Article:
Coding standards and commenting

I am familiar with frameworks like Codeigniter and MVC pattern but like to work using my own procedural styled app structure. Is that a problem? I didn’t find anything in envato forum or Codecanyon help pages that suggests to follow any pattern or framework or OOP. If I write code in my own style, does it make the approval chance lower?

Another thing, I know that there is something called phpDocumentor for better documenting of codes through specially formatted comment blocks. There is a license tag there, what should I write in there? I know there are a lot of experienced senior developers here who use phpdoc. If you would give me a sample comment block that contains @author, @license tags, it’d be a great help for me.

I don’t write classes in my app. Do I need to think about PSR-4?

Thank you.

It’s highly recommended that you use at least a minimal framework in your apps, but it’s not a strict requirement. If you expect your app to be customized frequently by your buyers, I would personally suggest you do it.

I wouldn’t expect that classes are a strict requirement. Just make sure your functional code is organized.

With respect to comment blocks, I wouldn’t worry about the license or author tags. Especially not in an app. If you’re including third party code files in your app, then simply include a small license comment at the top of those files.

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Thank you. I understood the fact. It’d take a significantly long time for buyers to understand my codes before doing any customization. But would you please name some minimal frameworks? I know the basics of Codeigniter.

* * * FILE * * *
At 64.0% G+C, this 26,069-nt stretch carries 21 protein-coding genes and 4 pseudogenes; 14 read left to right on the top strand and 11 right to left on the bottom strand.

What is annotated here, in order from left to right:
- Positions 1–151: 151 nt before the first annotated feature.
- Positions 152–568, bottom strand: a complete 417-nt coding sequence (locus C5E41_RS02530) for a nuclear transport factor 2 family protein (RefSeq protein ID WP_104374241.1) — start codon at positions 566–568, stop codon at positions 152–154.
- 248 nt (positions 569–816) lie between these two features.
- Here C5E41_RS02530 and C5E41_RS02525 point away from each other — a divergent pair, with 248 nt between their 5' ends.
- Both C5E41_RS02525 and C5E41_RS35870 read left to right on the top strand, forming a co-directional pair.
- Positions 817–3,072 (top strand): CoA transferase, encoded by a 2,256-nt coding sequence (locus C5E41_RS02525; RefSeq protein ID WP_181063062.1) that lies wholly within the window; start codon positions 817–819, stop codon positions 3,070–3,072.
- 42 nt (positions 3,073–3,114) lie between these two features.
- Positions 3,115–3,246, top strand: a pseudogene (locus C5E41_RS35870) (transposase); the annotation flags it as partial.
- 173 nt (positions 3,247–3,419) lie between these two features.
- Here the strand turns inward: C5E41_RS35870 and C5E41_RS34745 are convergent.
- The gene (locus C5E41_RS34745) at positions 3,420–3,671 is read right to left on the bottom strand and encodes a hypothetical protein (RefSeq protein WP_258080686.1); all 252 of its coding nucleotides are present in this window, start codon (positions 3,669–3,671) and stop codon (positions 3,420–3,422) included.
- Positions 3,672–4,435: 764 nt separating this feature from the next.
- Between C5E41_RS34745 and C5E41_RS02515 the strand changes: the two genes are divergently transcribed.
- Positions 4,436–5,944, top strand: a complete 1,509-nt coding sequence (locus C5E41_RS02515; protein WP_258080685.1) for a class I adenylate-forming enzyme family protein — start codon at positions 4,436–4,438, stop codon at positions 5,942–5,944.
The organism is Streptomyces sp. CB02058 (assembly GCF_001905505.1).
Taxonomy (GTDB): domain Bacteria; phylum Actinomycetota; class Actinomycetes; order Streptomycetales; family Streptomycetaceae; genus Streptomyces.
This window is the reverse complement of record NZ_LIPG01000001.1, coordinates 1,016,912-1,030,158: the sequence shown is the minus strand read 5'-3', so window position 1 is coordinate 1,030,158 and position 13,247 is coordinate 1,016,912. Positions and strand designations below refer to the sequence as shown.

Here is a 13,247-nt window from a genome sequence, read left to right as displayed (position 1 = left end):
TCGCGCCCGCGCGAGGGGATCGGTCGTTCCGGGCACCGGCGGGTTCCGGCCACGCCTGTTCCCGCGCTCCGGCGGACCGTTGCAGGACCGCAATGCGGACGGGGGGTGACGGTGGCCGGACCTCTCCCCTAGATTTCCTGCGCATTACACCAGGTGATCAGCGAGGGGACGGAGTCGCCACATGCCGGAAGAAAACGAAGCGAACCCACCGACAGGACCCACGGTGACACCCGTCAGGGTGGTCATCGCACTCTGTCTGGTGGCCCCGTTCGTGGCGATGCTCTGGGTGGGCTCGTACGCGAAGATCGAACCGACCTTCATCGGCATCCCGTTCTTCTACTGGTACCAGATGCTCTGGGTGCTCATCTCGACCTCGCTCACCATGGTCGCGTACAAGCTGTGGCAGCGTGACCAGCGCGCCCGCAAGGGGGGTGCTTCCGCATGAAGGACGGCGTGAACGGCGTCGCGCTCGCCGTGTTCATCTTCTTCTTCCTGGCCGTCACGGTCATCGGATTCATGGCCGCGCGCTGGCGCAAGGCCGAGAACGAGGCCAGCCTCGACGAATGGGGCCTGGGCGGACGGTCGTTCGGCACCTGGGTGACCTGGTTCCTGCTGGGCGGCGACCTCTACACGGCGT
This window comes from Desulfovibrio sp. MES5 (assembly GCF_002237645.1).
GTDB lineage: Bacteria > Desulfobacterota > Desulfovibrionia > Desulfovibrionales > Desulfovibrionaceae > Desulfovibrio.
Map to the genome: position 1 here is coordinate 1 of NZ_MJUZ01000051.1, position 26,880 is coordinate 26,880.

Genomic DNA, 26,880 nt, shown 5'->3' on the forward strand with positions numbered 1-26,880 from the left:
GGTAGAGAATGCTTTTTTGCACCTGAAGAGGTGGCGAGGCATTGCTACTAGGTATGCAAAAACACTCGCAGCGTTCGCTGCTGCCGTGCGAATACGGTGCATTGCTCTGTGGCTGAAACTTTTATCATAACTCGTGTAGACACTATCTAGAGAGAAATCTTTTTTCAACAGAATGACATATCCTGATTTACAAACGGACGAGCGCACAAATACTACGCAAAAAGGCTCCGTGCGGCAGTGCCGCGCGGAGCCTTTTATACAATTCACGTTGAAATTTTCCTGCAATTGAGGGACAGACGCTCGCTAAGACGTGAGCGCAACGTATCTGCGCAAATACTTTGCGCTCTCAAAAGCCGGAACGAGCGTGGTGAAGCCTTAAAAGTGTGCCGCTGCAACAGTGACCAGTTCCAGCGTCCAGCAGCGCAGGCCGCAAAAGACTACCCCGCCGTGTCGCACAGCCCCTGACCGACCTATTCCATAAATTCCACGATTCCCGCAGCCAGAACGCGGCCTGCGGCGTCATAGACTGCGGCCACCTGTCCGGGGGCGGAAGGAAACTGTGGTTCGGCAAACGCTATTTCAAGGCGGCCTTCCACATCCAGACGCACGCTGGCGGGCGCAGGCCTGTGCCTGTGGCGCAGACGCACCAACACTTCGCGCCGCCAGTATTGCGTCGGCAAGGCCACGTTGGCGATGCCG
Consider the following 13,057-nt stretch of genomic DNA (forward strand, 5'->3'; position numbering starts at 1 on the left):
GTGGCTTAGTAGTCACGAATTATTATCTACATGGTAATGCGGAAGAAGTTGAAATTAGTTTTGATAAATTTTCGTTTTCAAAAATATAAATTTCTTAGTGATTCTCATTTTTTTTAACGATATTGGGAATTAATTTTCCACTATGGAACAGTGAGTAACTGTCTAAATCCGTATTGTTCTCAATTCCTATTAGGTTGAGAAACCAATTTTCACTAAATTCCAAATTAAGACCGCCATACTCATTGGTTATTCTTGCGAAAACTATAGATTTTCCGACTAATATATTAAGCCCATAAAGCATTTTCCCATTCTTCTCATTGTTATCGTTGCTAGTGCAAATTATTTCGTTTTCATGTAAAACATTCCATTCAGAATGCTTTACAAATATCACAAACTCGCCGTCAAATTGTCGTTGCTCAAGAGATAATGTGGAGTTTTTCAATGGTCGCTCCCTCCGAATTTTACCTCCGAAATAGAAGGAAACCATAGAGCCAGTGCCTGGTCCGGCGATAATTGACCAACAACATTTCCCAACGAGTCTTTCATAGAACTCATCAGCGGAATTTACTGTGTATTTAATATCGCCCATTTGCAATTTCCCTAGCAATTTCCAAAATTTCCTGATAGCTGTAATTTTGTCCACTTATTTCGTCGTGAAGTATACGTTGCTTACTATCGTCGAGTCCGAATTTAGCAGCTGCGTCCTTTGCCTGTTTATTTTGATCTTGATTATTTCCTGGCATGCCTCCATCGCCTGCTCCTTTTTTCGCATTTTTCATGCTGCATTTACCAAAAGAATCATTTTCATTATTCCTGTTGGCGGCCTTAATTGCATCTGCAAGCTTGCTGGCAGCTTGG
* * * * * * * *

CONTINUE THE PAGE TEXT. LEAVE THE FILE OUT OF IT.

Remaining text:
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Yeah, that’s the hard part. The issue I have with frameworks is that they’re so strict – they need specific extensions, often fail without mod_rewrite, require specific versions of PHP, etc.

There are some basic, minimalist frameworks out there like Slim, Mini, or TinyMVC. These are very lightweight and will only give your app a basic structure to get started, which sounds like it might be ideal to you.

Carefully check each framework’s requirements (extensions, PHP versions, etc) before you start developing with it. Make sure that you’re comfortable with those requirements. Some authors opt to write their own frameworks (myself included!) because they can’t find anything that quite fits their needs.

Unfortunately I can’t recommend any specific framework as I’ve never worked with any of those smaller ones.


Before I join the developers who write their own framework, I need to figure some things out :blush:
By the way, seems like you are always here to help! And your answers are straight forward. I learned a lot of things in the last few days from your answers.
Thank you so much. :heart:

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